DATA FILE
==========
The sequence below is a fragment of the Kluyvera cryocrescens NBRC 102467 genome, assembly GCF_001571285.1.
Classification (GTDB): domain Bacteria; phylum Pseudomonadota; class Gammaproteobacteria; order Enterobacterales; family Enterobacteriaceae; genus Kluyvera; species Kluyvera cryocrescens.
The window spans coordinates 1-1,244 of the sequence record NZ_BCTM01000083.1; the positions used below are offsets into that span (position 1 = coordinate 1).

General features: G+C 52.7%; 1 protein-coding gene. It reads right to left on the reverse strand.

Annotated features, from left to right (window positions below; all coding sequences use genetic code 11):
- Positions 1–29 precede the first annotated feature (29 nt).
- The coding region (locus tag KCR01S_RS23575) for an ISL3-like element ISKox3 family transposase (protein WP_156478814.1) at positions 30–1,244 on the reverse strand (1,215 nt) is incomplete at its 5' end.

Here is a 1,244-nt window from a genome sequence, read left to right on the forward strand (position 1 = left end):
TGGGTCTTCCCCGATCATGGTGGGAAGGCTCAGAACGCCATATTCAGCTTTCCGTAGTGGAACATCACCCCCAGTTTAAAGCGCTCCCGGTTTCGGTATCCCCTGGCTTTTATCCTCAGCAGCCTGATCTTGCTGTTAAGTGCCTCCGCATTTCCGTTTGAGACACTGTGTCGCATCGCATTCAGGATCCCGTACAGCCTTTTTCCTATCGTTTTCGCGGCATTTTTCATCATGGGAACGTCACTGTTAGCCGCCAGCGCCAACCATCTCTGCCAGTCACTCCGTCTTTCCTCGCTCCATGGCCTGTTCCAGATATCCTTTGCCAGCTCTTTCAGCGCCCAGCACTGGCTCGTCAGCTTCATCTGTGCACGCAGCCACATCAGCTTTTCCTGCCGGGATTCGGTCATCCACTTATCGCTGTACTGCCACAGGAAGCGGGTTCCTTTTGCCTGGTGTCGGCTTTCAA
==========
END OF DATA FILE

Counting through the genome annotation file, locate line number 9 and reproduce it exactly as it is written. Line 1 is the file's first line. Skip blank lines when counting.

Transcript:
TGGGTCTTCCCCGATCATGGTGGGAAGGCTCAGAACGCCATATTCAGCTTTCCGTAGTGGAACATCACCCCCAGTTTAAAGCGCTCCCGGTTTCGGTATCCCCTGGCTTTTATCCTCAGCAGCCTGATCTTGCTGTTAAGTGCCTCCGCATTTCCGTTTGAGACACTGTGTCGCATCGCATTCAGGATCCCGTACAGCCTTTTTCCTATCGTTTTCGCGGCATTTTTCATCATGGGAACGTCACTGTTAGCCGCCAGCGCCAACCATCTCTGCCAGTCACTCCGTCTTTCCTCGCTCCATGGCCTGTTCCAGATATCCTTTGCCAGCTCTTTCAGCGCCCAGCACTGGCTCGTCAGCTTCATCTGTGCACGCAGCCACATCAGCTTTTCCTGCCGGGATTCGGTCATCCACTTATCGCTGTACTGCCACAGGAAGCGGGTTCCTTTTGCCTGGTGTCGGCTTTCAA